island conservation preventing extinctions gecko

Pacific Gecko Signals Hope for Moturua Island Recovery

Pacific Gecko discovered in Moturua Island reveals the process of island recovery after the removal of invasive species.

A sign of ecosystem recovery was found on Moturua Island, in the Bay of Islands, New Zealand. The sign was a 15cm long native tree-dwelling gecko known as the Pacific Gecko. On an island once plagued by invasive species, the discovery of even a single gecko is promising.

island conservation pacific gecko

The Pacific Gecko was the first native gecko to recover after invasive species removal.

The nocturnal Pacific Gecko is native to the islands of New Zealand, where removal of invasive predators eight years ago has protected the species. Until this individual was discovered the geckos had not shown signs of recovery after the removal of the invasive feral cats, mice, and rats. Behind this island revival is a partnership organization called Project Island Song which works to restore and protect the Ipipiri Islands. Richard Robbins, a coordinator for the Project Island Song team explained:

To see evidence that these species are hanging on is fantastic. We hope to see other species turn up in future. The fact that they have persisted is also an indication that the restoration is going in the right direction.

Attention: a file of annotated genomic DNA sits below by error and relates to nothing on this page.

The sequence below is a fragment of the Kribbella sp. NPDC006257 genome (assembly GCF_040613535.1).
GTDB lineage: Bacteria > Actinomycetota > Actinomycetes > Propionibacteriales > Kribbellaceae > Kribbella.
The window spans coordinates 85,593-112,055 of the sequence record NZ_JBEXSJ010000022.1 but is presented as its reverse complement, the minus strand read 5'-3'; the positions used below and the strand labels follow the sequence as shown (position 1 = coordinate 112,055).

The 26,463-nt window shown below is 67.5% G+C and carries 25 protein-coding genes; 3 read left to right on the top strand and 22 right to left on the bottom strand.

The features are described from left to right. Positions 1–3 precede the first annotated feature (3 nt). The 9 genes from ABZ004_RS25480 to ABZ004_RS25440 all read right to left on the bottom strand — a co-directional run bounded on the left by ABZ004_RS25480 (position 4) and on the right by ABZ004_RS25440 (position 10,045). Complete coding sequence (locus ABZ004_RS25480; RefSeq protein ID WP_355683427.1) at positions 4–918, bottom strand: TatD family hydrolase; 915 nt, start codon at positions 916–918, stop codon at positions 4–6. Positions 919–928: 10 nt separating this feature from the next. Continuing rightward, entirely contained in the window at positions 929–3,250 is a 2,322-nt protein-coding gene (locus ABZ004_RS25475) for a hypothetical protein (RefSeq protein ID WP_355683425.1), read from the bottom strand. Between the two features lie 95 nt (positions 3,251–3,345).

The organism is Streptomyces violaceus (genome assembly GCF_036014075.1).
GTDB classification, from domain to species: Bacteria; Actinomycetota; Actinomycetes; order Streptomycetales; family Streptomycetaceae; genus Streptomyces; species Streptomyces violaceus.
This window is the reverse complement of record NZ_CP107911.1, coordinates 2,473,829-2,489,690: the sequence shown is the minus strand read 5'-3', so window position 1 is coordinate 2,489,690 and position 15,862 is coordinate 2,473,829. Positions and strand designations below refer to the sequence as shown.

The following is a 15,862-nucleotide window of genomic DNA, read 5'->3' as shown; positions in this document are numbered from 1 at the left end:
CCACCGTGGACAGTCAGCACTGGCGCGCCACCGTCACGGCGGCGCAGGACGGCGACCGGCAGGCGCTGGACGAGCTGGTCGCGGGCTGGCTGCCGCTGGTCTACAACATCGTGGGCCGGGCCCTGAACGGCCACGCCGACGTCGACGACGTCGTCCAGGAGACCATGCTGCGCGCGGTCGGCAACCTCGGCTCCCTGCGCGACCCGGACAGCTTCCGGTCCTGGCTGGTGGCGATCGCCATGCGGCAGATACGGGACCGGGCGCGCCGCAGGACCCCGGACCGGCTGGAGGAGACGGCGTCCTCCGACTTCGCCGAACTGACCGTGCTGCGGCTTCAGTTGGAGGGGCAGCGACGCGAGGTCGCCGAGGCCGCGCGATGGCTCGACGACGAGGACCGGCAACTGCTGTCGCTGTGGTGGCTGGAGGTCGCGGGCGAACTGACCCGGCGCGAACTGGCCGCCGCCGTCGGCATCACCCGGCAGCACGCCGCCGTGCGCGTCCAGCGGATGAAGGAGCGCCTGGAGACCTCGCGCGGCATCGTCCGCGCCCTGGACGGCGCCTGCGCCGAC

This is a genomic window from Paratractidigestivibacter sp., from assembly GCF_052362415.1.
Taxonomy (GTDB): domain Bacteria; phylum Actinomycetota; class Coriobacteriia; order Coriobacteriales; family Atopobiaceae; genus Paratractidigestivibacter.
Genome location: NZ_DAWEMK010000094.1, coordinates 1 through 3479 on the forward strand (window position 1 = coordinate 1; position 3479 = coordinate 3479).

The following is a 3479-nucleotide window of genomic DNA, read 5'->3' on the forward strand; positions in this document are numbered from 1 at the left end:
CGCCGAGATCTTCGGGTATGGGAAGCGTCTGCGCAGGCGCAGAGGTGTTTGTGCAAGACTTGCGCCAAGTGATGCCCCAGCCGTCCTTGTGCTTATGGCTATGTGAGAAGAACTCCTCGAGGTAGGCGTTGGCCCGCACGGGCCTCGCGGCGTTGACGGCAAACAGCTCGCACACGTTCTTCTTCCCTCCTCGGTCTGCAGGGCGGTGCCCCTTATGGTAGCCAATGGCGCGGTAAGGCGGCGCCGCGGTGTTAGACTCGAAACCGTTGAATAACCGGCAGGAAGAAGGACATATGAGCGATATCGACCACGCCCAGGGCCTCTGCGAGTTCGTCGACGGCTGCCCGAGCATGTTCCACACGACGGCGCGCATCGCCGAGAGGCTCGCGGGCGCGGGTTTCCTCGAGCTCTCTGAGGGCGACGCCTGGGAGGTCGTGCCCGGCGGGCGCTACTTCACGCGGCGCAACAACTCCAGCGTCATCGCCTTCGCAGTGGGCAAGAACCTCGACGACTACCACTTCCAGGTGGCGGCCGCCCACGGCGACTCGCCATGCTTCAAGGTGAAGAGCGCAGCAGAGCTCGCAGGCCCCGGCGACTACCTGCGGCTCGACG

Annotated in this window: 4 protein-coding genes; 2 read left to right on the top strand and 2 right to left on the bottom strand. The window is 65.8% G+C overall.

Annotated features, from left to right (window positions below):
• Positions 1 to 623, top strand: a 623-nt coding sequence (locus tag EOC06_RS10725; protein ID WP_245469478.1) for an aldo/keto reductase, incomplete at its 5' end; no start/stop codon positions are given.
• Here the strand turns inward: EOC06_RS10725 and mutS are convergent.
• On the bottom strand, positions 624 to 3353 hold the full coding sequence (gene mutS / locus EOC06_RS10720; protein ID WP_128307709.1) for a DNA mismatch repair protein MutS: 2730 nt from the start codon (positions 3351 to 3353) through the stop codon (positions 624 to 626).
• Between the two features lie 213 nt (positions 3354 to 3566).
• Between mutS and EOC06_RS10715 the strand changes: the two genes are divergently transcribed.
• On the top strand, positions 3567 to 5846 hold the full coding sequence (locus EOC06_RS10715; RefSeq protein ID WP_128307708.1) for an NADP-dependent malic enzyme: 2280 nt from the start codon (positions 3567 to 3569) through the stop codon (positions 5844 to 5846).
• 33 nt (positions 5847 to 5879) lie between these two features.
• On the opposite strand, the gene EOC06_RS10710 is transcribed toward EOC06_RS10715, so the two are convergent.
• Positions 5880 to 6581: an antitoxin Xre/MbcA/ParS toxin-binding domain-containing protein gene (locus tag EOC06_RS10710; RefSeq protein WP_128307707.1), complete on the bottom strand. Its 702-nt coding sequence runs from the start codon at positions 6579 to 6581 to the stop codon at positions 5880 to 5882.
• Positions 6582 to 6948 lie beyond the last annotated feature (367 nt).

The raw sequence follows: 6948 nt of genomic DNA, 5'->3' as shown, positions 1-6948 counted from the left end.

The news of the Pacific Gecko has arrived earlier than researchers expected for typical reptile recovery rates post-invasive species eradication. Researchers plan to re-introduce the Duvaucel’s gecko (Hoplodactylus duvauceli) to some of the islands later this year in hopes to re-establish a population on the distant island of Okahua. The Duvaucel’s gecko is the largest lizard species in New Zealand at 30cm long but researchers doubt that they could have survived invasive species.

island conservation preventing extinctions Duvaucel's gecko

The Duvaucel’s gecko is the largest lizard native to New Zealand. Credit: Jon Sullivan

The next step is surveying the islands for remaining populations of native geckos. Protections are already in place on the islands to ensure reinvasion of non-native species does not occur. The enforcement on the islands was tested earlier this year on Moturua Island when a feral cat jumped ship and swam to the island. Officials spent three weeks searching for, capturing, and removing the feral cat from the island. The island has been declared free of invasive species. With sufficient biosecurity, it will stay that way.

Researchers are hopeful that they will find more hidden populations of geckos throughout the islands and will continue to protect them by ensuring that no invasive species make their way back to the island. The Pacific Gecko shows that some species might still be out there in smaller populations but lends hope that they can recover.

Source: New Zealand Herald

Featured photo: Pacific Gecko. Credit: Tony Jewell

About Emily Heber

Emily is a recent graduate from UC Santa Barbara with a BS in Zoology. As a student, she discovered that she had a passion for the conservation of endangered species and their ecosystems. Her background in informal education has allowed her the opportunity to share her passion for animals with others, something she seeks to continue doing while working with the communication team. In her spare time, Emily enjoys exploring the amazing hiking trails found in Santa Cruz and tries to SCUBA dive whenever possible. Emily is excited to join the Island Conservation team and to help share the amazing work that is being done here.

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